By OBINNA EZUGWU
Even before take-off, Nigerian Eagle (NG Eagle), an airline floated by the Asset Management Company of Nigeria (AMCON) from the ashes of Arik Air, appear to have met a dead end, stalled by the country’s aviation authorities in what many see as a clash of interest between the agency and the ministry of aviation.
When AMCON first publicly mooted the idea of floating an airline by pooling together its aviation assets in debt-ridden Arik Air and Aero contactors – which it had taken over following their inability to service debts running into hundreds of billions of naira – in January, the timeline was that it could take to the sky as early as June 2021 with about 10 aircraft.
But nearly a year later, the project has stalled, frustrated in its own view, by the country’s aviation ministry led by Hadi Sirika, the aviation minister.
NG Eagle was incorporated on July 11, 2019, with a share capital of N1 billion of which AMCON holds N499.9 million, with the rest held by private investors.
However, the establishment of an airline by a parastatal of the federal government by some interpretation is the establishment of a national carrier, and it would appear that Mr. Sirika who had been promoting a national carrier since 2017, Nigeria Air, became uncomfortable with what seems to be an attempt by another agency to do so.
Amid the controversy, many analysts had wondered why Sirika who had announced fortnight ago that Nigeria Air would eventually take to the skies early next year, albeit with borrowed aircraft, could not have simply joined forces with AMCON to convert Arik Air into a national carrier.
“Before embarking on setting up a national carrier, the first question to ask is, what is the end goal?” noted Mr. Oladipo Ajayi, head of fixed income at Chapel Hill Denham.
“I say so because I read about Rwanda Air, and noticed that the airline is not making profit. However, the end goal is to get people to visit Rwanda as a tourist economy.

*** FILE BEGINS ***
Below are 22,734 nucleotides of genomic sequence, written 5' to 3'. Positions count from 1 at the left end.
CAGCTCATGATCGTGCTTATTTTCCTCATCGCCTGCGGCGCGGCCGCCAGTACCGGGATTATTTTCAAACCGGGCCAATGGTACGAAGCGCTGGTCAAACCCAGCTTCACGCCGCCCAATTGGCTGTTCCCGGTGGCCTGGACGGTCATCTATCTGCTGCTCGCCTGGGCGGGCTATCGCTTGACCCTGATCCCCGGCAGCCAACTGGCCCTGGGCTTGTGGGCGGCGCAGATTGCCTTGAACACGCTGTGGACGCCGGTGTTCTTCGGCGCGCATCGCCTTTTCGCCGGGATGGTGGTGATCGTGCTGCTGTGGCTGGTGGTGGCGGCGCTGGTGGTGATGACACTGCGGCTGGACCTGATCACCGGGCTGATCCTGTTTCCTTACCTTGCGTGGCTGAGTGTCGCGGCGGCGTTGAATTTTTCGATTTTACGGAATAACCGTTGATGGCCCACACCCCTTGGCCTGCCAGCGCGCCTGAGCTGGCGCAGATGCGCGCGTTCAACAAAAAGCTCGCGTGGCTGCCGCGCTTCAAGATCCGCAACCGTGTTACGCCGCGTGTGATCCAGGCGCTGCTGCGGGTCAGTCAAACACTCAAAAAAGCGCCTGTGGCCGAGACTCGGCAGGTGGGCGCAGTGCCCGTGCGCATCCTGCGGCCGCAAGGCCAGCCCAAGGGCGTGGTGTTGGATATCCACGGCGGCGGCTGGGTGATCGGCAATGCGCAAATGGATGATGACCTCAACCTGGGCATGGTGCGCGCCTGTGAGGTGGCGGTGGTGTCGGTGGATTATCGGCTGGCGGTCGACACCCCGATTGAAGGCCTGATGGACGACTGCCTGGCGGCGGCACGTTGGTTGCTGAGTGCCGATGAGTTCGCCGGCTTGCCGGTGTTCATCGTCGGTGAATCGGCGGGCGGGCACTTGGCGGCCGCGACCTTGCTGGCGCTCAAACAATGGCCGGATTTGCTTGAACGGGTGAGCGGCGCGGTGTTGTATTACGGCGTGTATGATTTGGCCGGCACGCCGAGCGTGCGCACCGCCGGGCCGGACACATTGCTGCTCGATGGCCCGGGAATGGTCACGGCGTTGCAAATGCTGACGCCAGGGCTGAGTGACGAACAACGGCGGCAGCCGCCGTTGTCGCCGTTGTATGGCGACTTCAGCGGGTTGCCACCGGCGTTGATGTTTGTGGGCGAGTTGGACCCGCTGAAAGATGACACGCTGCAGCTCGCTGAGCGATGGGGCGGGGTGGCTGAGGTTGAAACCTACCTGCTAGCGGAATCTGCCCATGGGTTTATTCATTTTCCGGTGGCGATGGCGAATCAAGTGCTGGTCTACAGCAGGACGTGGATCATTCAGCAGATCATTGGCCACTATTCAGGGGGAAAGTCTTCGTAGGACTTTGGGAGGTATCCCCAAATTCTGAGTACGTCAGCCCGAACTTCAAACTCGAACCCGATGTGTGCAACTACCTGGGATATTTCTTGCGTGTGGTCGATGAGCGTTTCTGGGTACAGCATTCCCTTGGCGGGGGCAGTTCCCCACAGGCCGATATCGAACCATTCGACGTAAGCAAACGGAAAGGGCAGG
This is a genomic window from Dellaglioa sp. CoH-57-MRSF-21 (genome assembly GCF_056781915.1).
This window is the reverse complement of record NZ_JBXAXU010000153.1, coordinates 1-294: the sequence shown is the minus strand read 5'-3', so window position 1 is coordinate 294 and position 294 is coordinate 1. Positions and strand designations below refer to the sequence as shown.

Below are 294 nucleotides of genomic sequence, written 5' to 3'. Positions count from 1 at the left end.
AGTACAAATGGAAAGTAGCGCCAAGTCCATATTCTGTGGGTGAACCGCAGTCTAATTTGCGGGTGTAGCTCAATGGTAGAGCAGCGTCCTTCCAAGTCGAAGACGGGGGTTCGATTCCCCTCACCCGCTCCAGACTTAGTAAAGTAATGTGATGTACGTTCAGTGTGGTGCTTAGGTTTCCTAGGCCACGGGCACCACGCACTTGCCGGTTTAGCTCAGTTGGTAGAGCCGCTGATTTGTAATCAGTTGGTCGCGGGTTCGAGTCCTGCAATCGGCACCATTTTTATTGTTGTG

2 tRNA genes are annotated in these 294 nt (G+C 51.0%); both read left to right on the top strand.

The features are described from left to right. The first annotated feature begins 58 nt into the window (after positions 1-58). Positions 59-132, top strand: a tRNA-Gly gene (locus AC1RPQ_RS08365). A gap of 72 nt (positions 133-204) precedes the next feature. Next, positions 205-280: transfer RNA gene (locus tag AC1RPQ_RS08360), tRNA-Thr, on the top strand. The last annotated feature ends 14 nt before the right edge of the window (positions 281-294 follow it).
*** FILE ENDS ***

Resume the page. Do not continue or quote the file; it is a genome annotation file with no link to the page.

“So, it’s not about the airline per say, the end goal is to get people to visit Rwanda. At the end of the day, government is able to subsidize the airline. And we have seen it play out even in the UAE with Emirates.
“So what’s the end goal for Nigeria? I would think that Nigeria wants to be the economic hub of West Africa, which it already is, although it is losing some of that to Ghana. And the reason is insecurity and lack of infrastructure. So government should focus in building infrastructure.
Ajayi who spoke to Arise TV continued, “But if the government must go that route, why not just consolidate on the AMCON aircraft? Why can’t they just nationalize those aircraft and at the end of the day, give back up?”
But it would appear that the minister has his own ideas. Speaking at senate interactive session last week, Ahmed Kuru, AMCON Managing Director, noted that NG Eagle was ready for operation but was being frustrated, and although he failed short of mentioning Sirika’s name, it was obvious he was the subject of his accusations.
Kuru took time to to emphasis that AMCON getting involved in the airline business was not from a recovery perspective, but from a national duty perspective to ensure that the airline continued to operate, given its strategic importance in the aviation sector at that time.
“After the intervention by AMCON, the airline continued to meet its obligations, particularly that of the Aviation Ministry. The airline has so far remitted over N12 billion as ongoing obligations to the ministry,” he said.
”The corporation also do realize that at certain point in time, it must prepare an exit strategy from all its aviation portfolio, and based on advice, decided to set up NG Eagle through the process of certification by Nigerian Civil Aviation Authority (NCAA).
“It was a very vigorous process that took us more than two years. Ultimately, we were able to meet all the requirements, including getting three aircraft branded and ready for operation but we are being frustrated.”
Sirika had announced two weeks ago that the Nigeria Air, which was first mooted in 2017, but was suspended after huge sums of money was expended on consultancy and logo design, will now begin operation in April 2022 to be run by a company in which the Nigerian government will hold a five percent stake, while Nigerian entrepreneurs will hold 46 percent and the remaining 49 percent to be reserved for yet to be assigned strategic equity partners, including foreign investors.